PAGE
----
August also was the month, according to the lawsuit, that Cuban began talking about replacing Nelson’s lifetime contract of $5 million a year with a contract for $66 million over 10 years; Nelson’s agent countered with $77 million. Soon after the Sept. 1 meeting, the lawsuit said, Cuban revoked the contract offer. The lawsuit cites a text message from Cuban to Nelson on Sept. 18 that says, “But honestly, before I can talk I have to find out more of what’s going on with the other matter. Since it’s related to some of the discussions we have had.”

On June 13, 2021, Nelson was told he was fired. According to his lawsuit, he had never been given a negative review, or been placed on probation or in a performance improvement plan.

“Any doubts that Cuban doesn’t care about ensuring workplace free of discrimination, harassment, and retaliation are proven by Cuban’s actions, or more precisely, his inactions,” the lawsuit said. “Despite the Mavericks paying off the victim of Lutin’s wrongdoings, Lutin remains an employee of the Dallas Mavericks, and the Mark Cuban companies working on Shark Tank and other projects for Cuban.”

Nelson filed complaints with the EEOC and the Texas Workforce Commission. The Mavs responded by saying that Nelson’s claims were false. But, per the lawsuit, Cuban and the team offered Nelson a $52 million settlement if he would withdraw the EEOC charge and sign a confidentiality agreement. A copy of the proposed agreement was attached to this lawsuit as an exhibit. Here are what it listed as “permitted statements” Nelson could make about the Mavericks under the agreement.

Screencap via Nelson’s lawsuit filed against the Mavericks in Dallas court.

Nelson’s lawyers assert in the lawsuit that they believe Cuban was hiding the EEOC complaint from members of the team’s leadership and from the NBA. They wrote in the suit that they believe Cuban was going to pay the settlement directly himself, not using team money, and noted that the EEOC correspondence was being sent to Cuban’s personal lawyer.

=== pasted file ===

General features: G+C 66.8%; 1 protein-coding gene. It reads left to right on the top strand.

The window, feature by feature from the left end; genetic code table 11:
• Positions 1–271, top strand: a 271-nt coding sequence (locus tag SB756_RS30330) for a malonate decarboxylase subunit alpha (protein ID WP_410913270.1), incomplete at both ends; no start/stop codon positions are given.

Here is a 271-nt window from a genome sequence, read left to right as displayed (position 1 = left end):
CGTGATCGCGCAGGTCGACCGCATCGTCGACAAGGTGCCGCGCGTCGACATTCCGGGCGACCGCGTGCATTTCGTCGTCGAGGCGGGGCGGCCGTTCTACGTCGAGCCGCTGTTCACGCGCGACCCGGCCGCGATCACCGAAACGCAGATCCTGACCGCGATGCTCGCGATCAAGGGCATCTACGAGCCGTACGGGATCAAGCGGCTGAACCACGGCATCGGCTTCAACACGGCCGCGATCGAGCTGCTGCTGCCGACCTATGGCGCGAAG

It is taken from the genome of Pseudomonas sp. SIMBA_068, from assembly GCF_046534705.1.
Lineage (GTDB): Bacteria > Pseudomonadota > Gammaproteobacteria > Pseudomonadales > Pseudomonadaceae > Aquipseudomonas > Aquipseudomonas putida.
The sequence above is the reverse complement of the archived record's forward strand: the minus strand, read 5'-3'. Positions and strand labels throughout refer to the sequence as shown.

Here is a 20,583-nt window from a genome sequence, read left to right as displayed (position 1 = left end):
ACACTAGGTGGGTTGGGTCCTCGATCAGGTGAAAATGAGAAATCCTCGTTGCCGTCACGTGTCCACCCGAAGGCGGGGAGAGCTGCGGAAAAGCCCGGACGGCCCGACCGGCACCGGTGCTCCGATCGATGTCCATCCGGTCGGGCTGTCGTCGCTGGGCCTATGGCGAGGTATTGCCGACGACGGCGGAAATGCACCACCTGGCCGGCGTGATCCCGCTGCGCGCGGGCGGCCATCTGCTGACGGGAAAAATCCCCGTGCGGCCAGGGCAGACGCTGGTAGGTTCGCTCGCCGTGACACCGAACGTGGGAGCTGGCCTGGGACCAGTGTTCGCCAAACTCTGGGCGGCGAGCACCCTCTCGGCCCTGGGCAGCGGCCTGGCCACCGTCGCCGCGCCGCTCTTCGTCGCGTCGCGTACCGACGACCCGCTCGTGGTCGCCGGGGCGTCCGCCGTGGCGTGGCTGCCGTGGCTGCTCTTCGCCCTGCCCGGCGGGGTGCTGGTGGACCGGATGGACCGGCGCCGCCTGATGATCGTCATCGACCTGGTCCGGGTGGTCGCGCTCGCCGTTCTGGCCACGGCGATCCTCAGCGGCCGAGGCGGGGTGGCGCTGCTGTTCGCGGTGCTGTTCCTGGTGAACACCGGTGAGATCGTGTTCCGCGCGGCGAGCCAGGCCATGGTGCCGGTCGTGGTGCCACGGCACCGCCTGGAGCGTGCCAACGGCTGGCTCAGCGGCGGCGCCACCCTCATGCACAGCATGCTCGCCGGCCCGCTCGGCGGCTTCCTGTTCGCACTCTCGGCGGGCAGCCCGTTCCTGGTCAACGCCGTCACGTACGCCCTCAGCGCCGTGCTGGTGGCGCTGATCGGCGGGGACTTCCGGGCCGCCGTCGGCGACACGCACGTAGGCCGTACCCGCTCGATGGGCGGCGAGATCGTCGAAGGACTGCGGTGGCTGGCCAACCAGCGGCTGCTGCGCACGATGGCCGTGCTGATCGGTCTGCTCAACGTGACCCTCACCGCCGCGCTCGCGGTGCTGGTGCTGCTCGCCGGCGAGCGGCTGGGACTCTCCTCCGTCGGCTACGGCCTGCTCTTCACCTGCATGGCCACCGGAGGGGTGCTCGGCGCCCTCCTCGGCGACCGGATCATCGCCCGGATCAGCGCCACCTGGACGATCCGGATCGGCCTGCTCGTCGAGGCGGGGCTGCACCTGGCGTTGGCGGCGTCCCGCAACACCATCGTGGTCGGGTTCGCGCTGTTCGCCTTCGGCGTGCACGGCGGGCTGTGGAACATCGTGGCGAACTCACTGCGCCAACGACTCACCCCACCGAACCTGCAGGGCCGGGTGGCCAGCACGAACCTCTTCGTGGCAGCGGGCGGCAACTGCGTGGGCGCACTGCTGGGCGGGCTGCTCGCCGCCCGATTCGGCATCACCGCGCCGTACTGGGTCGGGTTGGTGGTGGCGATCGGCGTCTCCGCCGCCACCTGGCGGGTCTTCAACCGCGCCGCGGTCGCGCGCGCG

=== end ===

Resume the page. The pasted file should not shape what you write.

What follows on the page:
“Cuban’s request is out of the ordinary as the EEOC normally serves all correspondence directly to the company against whom the EEOC charge is filed,” the lawsuit said. “This is further indication that Cuban hid Nelson’s EEOC charge from Cynthia Marshal [sic] and/or the NBA.”

In a statement, Nelson said: “I filed this lawsuit on behalf of my family and all the Mavericks employees who have experienced harassment, discrimination, or retaliation in the workplace. Filing a lawsuit is not something to be taken lightly, however it was extremely important that I speak up.  The facts that come out in this lawsuit will hopefully protect the incredible people I’ve had the honor and privilege of working with during my 24 years with the Mavericks.”

“I hope anyone who has been sexually harassed by a Mavericks’ employee will also speak out.  I trust that people who have knowledge about the facts and issues in this lawsuit will step forward,” Nelson’s lawyer, Rogge Dunn, said in a statement. “It’s important that employees who witness problems in the workplace stand up and be heard.  That protects workers everywhere.  The best way to ensure a workplace free from discrimination, harassment, and retaliation is for people to speak up when they see wrongdoing. “

The lawsuit also discussed a Sports Illustrated report from 2018 that detailed years of sexual harassment and predatory behavior toward women within the Mavericks’ office. It also mentioned the time an African-American employee at the Mavs’ arena found a noose in the IT closet and included an affidavit from the employee about what happened.

A copy of the lawsuit in full is below. It includes a copy of the proposed confidentiality agreement, which starts on page 36.